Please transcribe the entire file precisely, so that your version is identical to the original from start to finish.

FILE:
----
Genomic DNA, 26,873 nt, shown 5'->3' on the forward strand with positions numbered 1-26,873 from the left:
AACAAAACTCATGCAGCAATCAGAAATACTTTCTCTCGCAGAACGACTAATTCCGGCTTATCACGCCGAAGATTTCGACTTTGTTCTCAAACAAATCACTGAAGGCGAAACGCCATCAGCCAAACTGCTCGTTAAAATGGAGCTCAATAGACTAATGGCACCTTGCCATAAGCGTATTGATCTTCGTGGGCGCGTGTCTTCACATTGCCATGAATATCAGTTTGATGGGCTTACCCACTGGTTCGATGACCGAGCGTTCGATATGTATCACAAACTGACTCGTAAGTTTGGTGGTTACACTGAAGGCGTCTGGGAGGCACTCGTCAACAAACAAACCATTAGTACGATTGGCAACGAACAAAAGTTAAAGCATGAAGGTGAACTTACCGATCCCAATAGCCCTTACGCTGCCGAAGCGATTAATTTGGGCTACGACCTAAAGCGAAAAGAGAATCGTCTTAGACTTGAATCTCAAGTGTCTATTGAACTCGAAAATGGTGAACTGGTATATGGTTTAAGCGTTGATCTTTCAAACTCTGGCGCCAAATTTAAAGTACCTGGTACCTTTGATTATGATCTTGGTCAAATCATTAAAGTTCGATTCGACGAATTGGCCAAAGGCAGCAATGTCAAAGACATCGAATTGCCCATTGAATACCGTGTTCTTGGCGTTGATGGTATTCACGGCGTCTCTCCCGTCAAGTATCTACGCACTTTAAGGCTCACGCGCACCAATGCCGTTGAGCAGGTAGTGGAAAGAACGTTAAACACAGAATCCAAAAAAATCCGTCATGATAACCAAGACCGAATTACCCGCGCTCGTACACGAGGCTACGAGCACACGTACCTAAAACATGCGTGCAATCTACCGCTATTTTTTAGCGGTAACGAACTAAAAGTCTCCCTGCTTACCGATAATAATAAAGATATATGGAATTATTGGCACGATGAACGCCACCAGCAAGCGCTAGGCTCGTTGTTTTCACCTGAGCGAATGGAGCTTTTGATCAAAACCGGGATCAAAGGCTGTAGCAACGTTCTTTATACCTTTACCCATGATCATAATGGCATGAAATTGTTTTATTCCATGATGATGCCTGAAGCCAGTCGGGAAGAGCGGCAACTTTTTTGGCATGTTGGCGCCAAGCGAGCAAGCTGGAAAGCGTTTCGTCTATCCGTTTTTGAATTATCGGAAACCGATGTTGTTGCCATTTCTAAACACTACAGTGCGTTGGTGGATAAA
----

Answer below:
Genomic DNA, 26,873 nt, shown 5'->3' on the forward strand with positions numbered 1-26,873 from the left:
AACAAAACTCATGCAGCAATCAGAAATACTTTCTCTCGCAGAACGACTAATTCCGGCTTATCACGCCGAAGATTTCGACTTTGTTCTCAAACAAATCACTGAAGGCGAAACGCCATCAGCCAAACTGCTCGTTAAAATGGAGCTCAATAGACTAATGGCACCTTGCCATAAGCGTATTGATCTTCGTGGGCGCGTGTCTTCACATTGCCATGAATATCAGTTTGATGGGCTTACCCACTGGTTCGATGACCGAGCGTTCGATATGTATCACAAACTGACTCGTAAGTTTGGTGGTTACACTGAAGGCGTCTGGGAGGCACTCGTCAACAAACAAACCATTAGTACGATTGGCAACGAACAAAAGTTAAAGCATGAAGGTGAACTTACCGATCCCAATAGCCCTTACGCTGCCGAAGCGATTAATTTGGGCTACGACCTAAAGCGAAAAGAGAATCGTCTTAGACTTGAATCTCAAGTGTCTATTGAACTCGAAAATGGTGAACTGGTATATGGTTTAAGCGTTGATCTTTCAAACTCTGGCGCCAAATTTAAAGTACCTGGTACCTTTGATTATGATCTTGGTCAAATCATTAAAGTTCGATTCGACGAATTGGCCAAAGGCAGCAATGTCAAAGACATCGAATTGCCCATTGAATACCGTGTTCTTGGCGTTGATGGTATTCACGGCGTCTCTCCCGTCAAGTATCTACGCACTTTAAGGCTCACGCGCACCAATGCCGTTGAGCAGGTAGTGGAAAGAACGTTAAACACAGAATCCAAAAAAATCCGTCATGATAACCAAGACCGAATTACCCGCGCTCGTACACGAGGCTACGAGCACACGTACCTAAAACATGCGTGCAATCTACCGCTATTTTTTAGCGGTAACGAACTAAAAGTCTCCCTGCTTACCGATAATAATAAAGATATATGGAATTATTGGCACGATGAACGCCACCAGCAAGCGCTAGGCTCGTTGTTTTCACCTGAGCGAATGGAGCTTTTGATCAAAACCGGGATCAAAGGCTGTAGCAACGTTCTTTATACCTTTACCCATGATCATAATGGCATGAAATTGTTTTATTCCATGATGATGCCTGAAGCCAGTCGGGAAGAGCGGCAACTTTTTTGGCATGTTGGCGCCAAGCGAGCAAGCTGGAAAGCGTTTCGTCTATCCGTTTTTGAATTATCGGAAACCGATGTTGTTGCCATTTCTAAACACTACAGTGCGTTGGTGGATAAA